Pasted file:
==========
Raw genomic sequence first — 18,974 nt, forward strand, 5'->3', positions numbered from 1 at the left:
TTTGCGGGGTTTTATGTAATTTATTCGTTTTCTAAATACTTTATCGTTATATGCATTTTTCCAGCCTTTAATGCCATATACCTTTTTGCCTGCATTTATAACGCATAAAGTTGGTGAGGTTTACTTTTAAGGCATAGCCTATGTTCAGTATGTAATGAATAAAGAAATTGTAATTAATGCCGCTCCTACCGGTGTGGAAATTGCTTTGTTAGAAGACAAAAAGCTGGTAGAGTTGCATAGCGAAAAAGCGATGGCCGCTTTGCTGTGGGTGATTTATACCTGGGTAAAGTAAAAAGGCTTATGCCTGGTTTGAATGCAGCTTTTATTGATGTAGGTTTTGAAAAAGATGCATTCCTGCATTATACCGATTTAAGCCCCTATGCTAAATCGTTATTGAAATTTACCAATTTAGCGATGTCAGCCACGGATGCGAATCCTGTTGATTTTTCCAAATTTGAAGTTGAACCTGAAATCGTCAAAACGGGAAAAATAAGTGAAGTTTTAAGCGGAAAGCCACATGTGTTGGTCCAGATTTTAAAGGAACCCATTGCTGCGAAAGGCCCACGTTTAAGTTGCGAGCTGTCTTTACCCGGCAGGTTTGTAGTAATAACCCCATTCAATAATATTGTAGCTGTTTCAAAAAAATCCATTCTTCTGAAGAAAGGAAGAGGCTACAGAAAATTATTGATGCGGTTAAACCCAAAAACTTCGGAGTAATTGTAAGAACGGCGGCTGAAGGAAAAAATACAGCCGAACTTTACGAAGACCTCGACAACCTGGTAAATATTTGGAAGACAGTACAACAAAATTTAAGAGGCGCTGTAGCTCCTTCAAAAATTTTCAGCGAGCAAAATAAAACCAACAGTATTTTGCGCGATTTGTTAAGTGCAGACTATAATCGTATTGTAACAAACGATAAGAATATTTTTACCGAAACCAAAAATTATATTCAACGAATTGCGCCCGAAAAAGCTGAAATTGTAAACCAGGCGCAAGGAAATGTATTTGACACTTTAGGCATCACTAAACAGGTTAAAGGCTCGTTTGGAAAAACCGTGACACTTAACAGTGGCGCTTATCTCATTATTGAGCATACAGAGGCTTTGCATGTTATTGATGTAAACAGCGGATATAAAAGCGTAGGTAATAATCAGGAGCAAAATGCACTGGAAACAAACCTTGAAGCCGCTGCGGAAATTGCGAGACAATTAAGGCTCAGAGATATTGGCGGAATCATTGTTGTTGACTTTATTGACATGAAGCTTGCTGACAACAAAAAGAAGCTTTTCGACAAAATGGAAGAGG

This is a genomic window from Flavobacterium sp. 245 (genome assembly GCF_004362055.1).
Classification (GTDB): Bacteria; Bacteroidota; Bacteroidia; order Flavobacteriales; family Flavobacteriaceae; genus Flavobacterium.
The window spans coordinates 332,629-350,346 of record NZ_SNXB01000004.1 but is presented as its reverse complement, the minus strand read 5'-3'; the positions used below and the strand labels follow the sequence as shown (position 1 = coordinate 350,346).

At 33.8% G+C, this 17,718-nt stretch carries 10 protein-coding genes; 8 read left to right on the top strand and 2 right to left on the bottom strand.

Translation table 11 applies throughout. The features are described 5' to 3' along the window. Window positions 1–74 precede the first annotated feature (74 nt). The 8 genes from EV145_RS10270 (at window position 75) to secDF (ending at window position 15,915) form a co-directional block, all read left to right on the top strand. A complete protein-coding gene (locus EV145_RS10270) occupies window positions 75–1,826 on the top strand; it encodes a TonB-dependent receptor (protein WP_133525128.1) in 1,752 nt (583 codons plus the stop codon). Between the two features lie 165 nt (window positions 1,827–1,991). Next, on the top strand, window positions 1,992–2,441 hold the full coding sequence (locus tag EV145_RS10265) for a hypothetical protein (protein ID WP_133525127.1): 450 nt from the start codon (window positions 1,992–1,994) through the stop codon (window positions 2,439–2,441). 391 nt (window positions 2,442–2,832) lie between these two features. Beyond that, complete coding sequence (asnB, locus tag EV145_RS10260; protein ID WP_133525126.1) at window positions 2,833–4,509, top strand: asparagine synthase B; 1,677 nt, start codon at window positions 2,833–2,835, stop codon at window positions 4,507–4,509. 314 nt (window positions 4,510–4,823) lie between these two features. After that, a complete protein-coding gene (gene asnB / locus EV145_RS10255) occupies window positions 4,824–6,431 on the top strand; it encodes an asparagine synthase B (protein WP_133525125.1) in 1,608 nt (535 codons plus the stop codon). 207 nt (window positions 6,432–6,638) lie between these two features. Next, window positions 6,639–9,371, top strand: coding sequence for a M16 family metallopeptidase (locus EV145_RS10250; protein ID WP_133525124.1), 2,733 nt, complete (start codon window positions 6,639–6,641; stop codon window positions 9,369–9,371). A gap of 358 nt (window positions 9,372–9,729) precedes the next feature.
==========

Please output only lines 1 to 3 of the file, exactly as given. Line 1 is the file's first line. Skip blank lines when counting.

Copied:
Raw genomic sequence first — 18,974 nt, forward strand, 5'->3', positions numbered from 1 at the left:
TTTGCGGGGTTTTATGTAATTTATTCGTTTTCTAAATACTTTATCGTTATATGCATTTTTCCAGCCTTTAATGCCATATACCTTTTTGCCTGCATTTATAACGCATAAAGTTGGTGAGGTTTACTTTTAAGGCATAGCCTATGTTCAGTATGTAATGAATAAAGAAATTGTAATTAATGCCGCTCCTACCGGTGTGGAAATTGCTTTGTTAGAAGACAAAAAGCTGGTAGAGTTGCATAGCGAAAAAGCGATGGCCGCTTTGCTGTGGGTGATTTATACCTGGGTAAAGTAAAAAGGCTTATGCCTGGTTTGAATGCAGCTTTTATTGATGTAGGTTTTGAAAAAGATGCATTCCTGCATTATACCGATTTAAGCCCCTATGCTAAATCGTTATTGAAATTTACCAATTTAGCGATGTCAGCCACGGATGCGAATCCTGTTGATTTTTCCAAATTTGAAGTTGAACCTGAAATCGTCAAAACGGGAAAAATAAGTGAAGTTTTAAGCGGAAAGCCACATGTGTTGGTCCAGATTTTAAAGGAACCCATTGCTGCGAAAGGCCCACGTTTAAGTTGCGAGCTGTCTTTACCCGGCAGGTTTGTAGTAATAACCCCATTCAATAATATTGTAGCTGTTTCAAAAAAATCCATTCTTCTGAAGAAAGGAAGAGGCTACAGAAAATTATTGATGCGGTTAAACCCAAAAACTTCGGAGTAATTGTAAGAACGGCGGCTGAAGGAAAAAATACAGCCGAACTTTACGAAGACCTCGACAACCTGGTAAATATTTGGAAGACAGTACAACAAAATTTAAGAGGCGCTGTAGCTCCTTCAAAAATTTTCAGCGAGCAAAATAAAACCAACAGTATTTTGCGCGATTTGTTAAGTGCAGACTATAATCGTATTGTAACAAACGATAAGAATATTTTTACCGAAACCAAAAATTATATTCAACGAATTGCGCCCGAAAAAGCTGAAATTGTAAACCAGGCGCAAGGAAATGTATTTGACACTTTAGGCATCACTAAACAGGTTAAAGGCTCGTTTGGAAAAACCGTGACACTTAACAGTGGCGCTTATCTCATTATTGAGCATACAGAGGCTTTGCATGTTATTGATGTAAACAGCGGATATAAAAGCGTAGGTAATAATCAGGAGCAAAATGCACTGGAAACAAACCTTGAAGCCGCTGCGGAAATTGCGAGACAATTAAGGCTCAGAGATATTGGCGGAATCATTGTTGTTGACTTTATTGACATGAAGCTTGCTGACAACAAAAAGAAGCTTTTCGACAAAATGGAAGAGG

This is a genomic window from Flavobacterium sp. 245 (genome assembly GCF_004362055.1).